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“The earth laughs in flowers.”
― Ralph Waldo Emerson

This morning we headed back out through the Osaka subway system and the Japanese Rail bullet train to Kyoto where we wandered about the temples and parks of the South Eastern part of the city. Due to the Sakuri (blossom) the festival of Hanami (flower viewing) was in full swing in the city, with women getting out their traditional kimonos and fairs popping up in all the parks.

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We headed to a little traditional tea parlour called ‘En’ were we watched a 45 minute tea ceremony. I couldn’t help thinking about Karl Pilkington banging on about how someone can make such a big deal out of a cup of tea. This kept me chuckeling whilst the lady careful folded and refolded her napkin numerous times to ceremoniously wipe and present each utensil before carefully preparing the matcha green tea with, frothing it up with a bamboo whisk. The matcha green tea is ground up young tea leaves which have been carefully grown to reduce the amount of sunlight they get to keep the taste sweet. It has a surprisingly large amount of caffeine in it as it’s not just the leaf being infused in the water, you’re actually drinking the leave itself.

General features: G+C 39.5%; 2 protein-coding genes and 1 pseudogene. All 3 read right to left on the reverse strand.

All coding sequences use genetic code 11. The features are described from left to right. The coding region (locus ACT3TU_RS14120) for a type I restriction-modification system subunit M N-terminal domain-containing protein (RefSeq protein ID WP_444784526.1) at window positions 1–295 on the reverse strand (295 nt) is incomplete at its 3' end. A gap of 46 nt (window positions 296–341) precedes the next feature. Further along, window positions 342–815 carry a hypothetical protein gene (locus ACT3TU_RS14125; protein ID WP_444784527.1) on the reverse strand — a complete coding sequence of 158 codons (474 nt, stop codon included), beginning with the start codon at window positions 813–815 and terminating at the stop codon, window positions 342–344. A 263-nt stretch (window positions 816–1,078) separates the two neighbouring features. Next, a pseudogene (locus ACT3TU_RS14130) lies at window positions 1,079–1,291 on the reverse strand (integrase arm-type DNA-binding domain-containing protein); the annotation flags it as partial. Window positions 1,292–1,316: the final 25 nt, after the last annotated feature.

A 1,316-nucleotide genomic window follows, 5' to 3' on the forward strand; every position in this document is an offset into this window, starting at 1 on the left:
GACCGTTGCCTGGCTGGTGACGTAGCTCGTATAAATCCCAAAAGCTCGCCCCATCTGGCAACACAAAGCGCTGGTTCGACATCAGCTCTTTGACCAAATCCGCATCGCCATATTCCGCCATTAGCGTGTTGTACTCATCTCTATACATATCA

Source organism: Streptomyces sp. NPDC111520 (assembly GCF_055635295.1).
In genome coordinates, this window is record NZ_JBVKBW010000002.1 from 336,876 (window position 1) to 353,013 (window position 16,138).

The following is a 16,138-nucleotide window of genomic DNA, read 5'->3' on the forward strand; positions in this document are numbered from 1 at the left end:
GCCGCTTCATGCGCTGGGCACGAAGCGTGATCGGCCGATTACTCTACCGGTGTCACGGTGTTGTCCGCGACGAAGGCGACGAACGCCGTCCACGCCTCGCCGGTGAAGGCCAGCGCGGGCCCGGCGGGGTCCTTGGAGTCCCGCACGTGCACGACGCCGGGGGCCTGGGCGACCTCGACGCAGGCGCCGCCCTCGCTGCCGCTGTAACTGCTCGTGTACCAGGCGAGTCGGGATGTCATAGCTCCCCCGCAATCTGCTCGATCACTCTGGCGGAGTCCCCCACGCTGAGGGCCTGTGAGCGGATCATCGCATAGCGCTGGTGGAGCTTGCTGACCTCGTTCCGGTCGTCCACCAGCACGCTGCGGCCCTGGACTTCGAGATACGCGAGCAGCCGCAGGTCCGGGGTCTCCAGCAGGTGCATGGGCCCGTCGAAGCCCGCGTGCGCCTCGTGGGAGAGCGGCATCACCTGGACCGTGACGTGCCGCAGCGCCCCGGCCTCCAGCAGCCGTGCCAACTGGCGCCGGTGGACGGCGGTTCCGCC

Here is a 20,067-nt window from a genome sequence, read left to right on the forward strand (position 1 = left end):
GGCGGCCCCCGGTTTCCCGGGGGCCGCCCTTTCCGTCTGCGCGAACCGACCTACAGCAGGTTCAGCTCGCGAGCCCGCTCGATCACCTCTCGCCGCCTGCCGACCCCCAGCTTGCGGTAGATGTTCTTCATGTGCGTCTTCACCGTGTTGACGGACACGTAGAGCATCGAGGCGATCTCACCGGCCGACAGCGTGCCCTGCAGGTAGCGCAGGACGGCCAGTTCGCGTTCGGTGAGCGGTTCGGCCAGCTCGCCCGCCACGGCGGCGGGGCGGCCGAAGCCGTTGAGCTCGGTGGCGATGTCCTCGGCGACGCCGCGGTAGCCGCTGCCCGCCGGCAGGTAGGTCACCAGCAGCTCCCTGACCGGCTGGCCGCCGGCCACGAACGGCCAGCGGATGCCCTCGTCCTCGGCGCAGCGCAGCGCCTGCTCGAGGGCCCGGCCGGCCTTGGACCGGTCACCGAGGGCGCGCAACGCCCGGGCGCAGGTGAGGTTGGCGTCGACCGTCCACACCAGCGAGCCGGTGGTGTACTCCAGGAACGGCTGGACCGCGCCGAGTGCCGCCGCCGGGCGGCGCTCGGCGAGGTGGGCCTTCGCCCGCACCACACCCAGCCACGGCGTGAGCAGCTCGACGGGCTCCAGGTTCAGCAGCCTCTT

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Kneeled on the floor, we then drank and enjoyed little Japanese sweets, of which they are completely obsessed here, with sweet shops every 5 metres. Then, with the sun starting to set we headed out to Maruyama park.

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It’s been bitingly cold so I’m actually really looking forward to getting back to the company of 30 odd naked women at the Onsen.

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Knives Out

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Now settled into Osaka, we took a 30 minutes train journey into Kyoto for a four hour class on samurai sword practice with SEIGA, Samurai Kembu. They take it incredibly seriously as it’s a highly regarded part of their tradition, now only used as a performance art rather than the ancient warriors using the practice in battle. It was impossible not to be constantly thinking of Uma Thurman in her yellow tracksuit throughout the entire process.